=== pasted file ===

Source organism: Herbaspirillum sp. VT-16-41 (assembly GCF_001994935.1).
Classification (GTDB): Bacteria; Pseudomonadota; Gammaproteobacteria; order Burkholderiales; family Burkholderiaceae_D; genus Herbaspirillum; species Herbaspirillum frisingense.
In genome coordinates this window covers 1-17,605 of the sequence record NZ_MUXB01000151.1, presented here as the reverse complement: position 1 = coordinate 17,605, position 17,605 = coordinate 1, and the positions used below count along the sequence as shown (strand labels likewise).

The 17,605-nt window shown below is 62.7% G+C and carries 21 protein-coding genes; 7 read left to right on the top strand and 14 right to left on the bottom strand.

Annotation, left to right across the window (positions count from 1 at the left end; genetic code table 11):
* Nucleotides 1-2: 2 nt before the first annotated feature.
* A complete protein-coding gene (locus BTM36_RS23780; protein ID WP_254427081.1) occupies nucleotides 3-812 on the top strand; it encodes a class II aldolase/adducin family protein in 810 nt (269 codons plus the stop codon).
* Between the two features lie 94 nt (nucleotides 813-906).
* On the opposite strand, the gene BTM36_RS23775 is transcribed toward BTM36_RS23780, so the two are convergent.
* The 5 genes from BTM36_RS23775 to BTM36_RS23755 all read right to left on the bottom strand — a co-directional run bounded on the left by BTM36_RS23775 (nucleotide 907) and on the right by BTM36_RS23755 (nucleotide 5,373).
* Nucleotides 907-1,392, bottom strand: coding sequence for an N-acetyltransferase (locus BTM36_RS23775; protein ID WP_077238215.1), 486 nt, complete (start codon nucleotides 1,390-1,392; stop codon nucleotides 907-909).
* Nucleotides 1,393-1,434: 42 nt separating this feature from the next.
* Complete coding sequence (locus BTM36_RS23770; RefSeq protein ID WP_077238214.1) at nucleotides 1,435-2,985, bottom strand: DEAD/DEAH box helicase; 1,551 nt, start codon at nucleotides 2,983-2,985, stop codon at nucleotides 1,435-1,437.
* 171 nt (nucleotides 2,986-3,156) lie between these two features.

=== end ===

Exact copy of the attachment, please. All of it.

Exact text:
Source organism: Herbaspirillum sp. VT-16-41 (assembly GCF_001994935.1).
Classification (GTDB): Bacteria; Pseudomonadota; Gammaproteobacteria; order Burkholderiales; family Burkholderiaceae_D; genus Herbaspirillum; species Herbaspirillum frisingense.
In genome coordinates this window covers 1-17,605 of the sequence record NZ_MUXB01000151.1, presented here as the reverse complement: position 1 = coordinate 17,605, position 17,605 = coordinate 1, and the positions used below count along the sequence as shown (strand labels likewise).

The 17,605-nt window shown below is 62.7% G+C and carries 21 protein-coding genes; 7 read left to right on the top strand and 14 right to left on the bottom strand.

Annotation, left to right across the window (positions count from 1 at the left end; genetic code table 11):
* Nucleotides 1-2: 2 nt before the first annotated feature.
* A complete protein-coding gene (locus BTM36_RS23780; protein ID WP_254427081.1) occupies nucleotides 3-812 on the top strand; it encodes a class II aldolase/adducin family protein in 810 nt (269 codons plus the stop codon).
* Between the two features lie 94 nt (nucleotides 813-906).
* On the opposite strand, the gene BTM36_RS23775 is transcribed toward BTM36_RS23780, so the two are convergent.
* The 5 genes from BTM36_RS23775 to BTM36_RS23755 all read right to left on the bottom strand — a co-directional run bounded on the left by BTM36_RS23775 (nucleotide 907) and on the right by BTM36_RS23755 (nucleotide 5,373).
* Nucleotides 907-1,392, bottom strand: coding sequence for an N-acetyltransferase (locus BTM36_RS23775; protein ID WP_077238215.1), 486 nt, complete (start codon nucleotides 1,390-1,392; stop codon nucleotides 907-909).
* Nucleotides 1,393-1,434: 42 nt separating this feature from the next.
* Complete coding sequence (locus BTM36_RS23770; RefSeq protein ID WP_077238214.1) at nucleotides 1,435-2,985, bottom strand: DEAD/DEAH box helicase; 1,551 nt, start codon at nucleotides 2,983-2,985, stop codon at nucleotides 1,435-1,437.
* 171 nt (nucleotides 2,986-3,156) lie between these two features.